Mark Warner can run from his record, but he can’t hide it.
I know…really going out on a limb with this prediction. But it is important that everyone watching the debate on Saturday understand exactly what is going on when Mark Warner tries to change the subject away from his crucial support for Obamacare, and his enablement of the current immigration crisis—where children have been used as pawns to try to hasten the “path to citizenship.”
To date, Warner has done his best to whitewash his record without being too obvious.
First is the embarrassing crabwalk away from his culpability on Obamacare. See here for the Times Dispatch article, “Warner dodges question about whether he’ll campaign with Obama.” Not only did the press take notice when Warner was conspicuously absent when President Obama visited Virginia last week—and the headline dodge—but Warner was unable to offer anything more than a nervous half-excuse for having cast the deciding vote on the President’s signature disaster:
Sen. Mark R. Warner’s biggest challenge in his re-election bid may not be his Republican opponent Ed Gillespie, but President Barack Obama’s plummeting approval ratings.
Consequently, the Democrat has not made any joint appearances with the president of late. For example, when Obama made a trip across the Potomac River into Virginia on Tuesday, pushing his plan to fix the Federal Highway Trust Fund in McLean, Warner was a no-show. His spokesman said he was tending to Senate business.
And in a recent interview in Richmond, Warner dodged a question about whether he would welcome Obama to join him on the stump this year.
But a key issue in the campaign will be Warner’s support for the landmark measure that has divided the country — the Affordable Care Act.
“This is possibly Mark Warner’s weakest spot, because Republicans will emphasize every chance they get those areas of agreement between him and the president,” Farnsworth said.
Gillespie tirelessly highlights that Warner cast the deciding vote for Obamacare. In contrast, the Republican vows to repeal it entirely. But Warner doesn’t budge.
And then he does budge, saying, “[A]re there things that should be changed in Obamacare? Absolutely,” just before going on to say he’s in favor of insurance reforms, like opening interstate competition, that sound remarkably like the things Republicans were arguing for when Warner cast his deciding vote. Warner obviously wants to try to escape his record. But let’s see him escape this:
(It’s rather telling how the Mark Warner YouTube channel now tries to prohibit embedding of this video, no?)
Norm Leahy has an absolutely spectacular take down of Warner’s penchant for “disappearing” inconvenient content here.
As Norm lays out, Warner removed a video of his last big town hall meeting, where he had this to say about his then-proud support of Obamacare:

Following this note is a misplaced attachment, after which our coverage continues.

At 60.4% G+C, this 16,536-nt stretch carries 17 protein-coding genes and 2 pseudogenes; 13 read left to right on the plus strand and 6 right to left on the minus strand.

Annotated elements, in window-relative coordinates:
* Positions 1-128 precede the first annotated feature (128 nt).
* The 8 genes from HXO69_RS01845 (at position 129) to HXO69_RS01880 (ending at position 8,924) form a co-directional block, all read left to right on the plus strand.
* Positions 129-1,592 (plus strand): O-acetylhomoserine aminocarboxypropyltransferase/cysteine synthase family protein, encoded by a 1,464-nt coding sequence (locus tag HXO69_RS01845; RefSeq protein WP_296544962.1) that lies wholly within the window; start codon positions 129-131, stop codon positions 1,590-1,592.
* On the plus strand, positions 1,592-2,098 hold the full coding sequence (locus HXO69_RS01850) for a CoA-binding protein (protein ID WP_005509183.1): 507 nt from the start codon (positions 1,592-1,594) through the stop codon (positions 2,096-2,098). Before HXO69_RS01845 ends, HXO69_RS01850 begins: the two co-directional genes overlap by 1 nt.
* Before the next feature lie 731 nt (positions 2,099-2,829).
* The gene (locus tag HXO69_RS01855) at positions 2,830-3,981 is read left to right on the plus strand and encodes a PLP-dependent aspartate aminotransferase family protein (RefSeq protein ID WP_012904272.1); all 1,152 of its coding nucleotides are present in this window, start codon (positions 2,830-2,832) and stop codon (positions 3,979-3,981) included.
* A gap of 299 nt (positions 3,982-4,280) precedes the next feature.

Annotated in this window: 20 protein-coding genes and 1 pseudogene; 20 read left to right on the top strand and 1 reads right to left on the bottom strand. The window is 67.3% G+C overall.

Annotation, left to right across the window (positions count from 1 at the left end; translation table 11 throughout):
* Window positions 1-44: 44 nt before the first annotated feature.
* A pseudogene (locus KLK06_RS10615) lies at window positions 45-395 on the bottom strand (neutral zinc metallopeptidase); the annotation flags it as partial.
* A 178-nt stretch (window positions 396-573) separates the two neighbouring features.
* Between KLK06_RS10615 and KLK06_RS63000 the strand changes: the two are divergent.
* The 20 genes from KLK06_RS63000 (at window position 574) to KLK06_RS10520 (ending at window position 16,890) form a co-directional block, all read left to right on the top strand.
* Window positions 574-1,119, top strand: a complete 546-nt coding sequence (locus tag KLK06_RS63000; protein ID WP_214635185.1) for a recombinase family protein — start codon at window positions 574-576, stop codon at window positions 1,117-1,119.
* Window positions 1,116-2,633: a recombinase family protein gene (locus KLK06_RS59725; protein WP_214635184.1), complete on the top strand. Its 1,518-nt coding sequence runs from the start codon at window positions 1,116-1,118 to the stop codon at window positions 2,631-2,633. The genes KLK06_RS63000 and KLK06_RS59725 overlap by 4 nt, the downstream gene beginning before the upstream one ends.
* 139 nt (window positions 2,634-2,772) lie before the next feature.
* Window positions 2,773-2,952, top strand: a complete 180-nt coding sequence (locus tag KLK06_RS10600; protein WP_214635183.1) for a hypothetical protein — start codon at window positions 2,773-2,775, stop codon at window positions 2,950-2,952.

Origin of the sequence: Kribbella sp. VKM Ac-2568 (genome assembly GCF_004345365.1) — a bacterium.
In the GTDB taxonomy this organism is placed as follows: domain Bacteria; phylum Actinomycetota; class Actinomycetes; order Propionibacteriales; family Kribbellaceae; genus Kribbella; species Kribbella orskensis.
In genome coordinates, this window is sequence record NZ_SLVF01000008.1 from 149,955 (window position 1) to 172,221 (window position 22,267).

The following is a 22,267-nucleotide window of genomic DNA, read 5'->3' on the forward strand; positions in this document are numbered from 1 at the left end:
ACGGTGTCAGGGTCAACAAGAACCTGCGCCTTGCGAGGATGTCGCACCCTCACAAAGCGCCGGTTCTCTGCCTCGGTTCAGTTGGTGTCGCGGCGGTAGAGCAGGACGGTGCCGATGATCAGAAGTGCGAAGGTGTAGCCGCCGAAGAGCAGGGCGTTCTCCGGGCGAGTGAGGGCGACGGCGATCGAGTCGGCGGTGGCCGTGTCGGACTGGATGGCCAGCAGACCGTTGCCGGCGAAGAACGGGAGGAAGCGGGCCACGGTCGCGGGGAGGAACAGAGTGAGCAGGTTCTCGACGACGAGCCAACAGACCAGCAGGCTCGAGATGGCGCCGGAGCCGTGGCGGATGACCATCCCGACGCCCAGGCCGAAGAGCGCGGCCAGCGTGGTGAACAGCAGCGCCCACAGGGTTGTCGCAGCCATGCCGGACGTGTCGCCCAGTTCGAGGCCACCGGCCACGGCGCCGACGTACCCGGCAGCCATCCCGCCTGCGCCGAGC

Number one, it cannot add to the federal deficit. Number two, we have to start driving the cost of health care down, for all Americans, all across the board. And number three, … change the financial incentives we have in our health care system.”
How’s that workin’ out for us, Sen. Warner?
We can expect more of this kind of obfuscation during the debate (e.g., referring to Gillespie’s musing about the potential for an individual mandate), but Ed won’t let him get away with it. We can’t either.
Second, rather than take responsibility for his support of policies that have led directly to the current crisis on our southern border, Warner will try to make people think that Ed Gillespie agrees with him and doesn’t have any room to criticize. The funny part? The Warner campaign shopped this story line to the Times-Dispatch PolitiFact shop and got smacked down hard.
According to PolitiFact, “Warner’s campaign sent us the statements with a suggestion that his opponent’s position on comprehensive immigration reform has changed,” implying that Gillespie has actually at some point supported citizenship for illegal immigrants. The problem? The record is clear from at least 2006 that while Gillespie understands the practicalities (and political considerations) behind a hardline anti-illegal stance, he has consistently stood against rewarding illegal immigrants with the precious prize of U.S. citizenship.
Whereas Warner and Obama dangle incentives in front children, endangering their lives and the health and safety of those caring for them, as a means of shaming Republicans into support of a pathway to citizenship, Gillespie has been steadfast in opposition to that. Instead, Gillespie believes in balancing the practicalities and moral issues involved with dealing with millions of people here illegally against the potential for encouraging future lawbreaking at our borders.
Expect Warner not to give up on the story he failed to shop to the Times Dispatch. And then expect Ed Gillespie, the immigrant’s son, to destroy him on it.
Warner can run from his record, but he can’t hide it.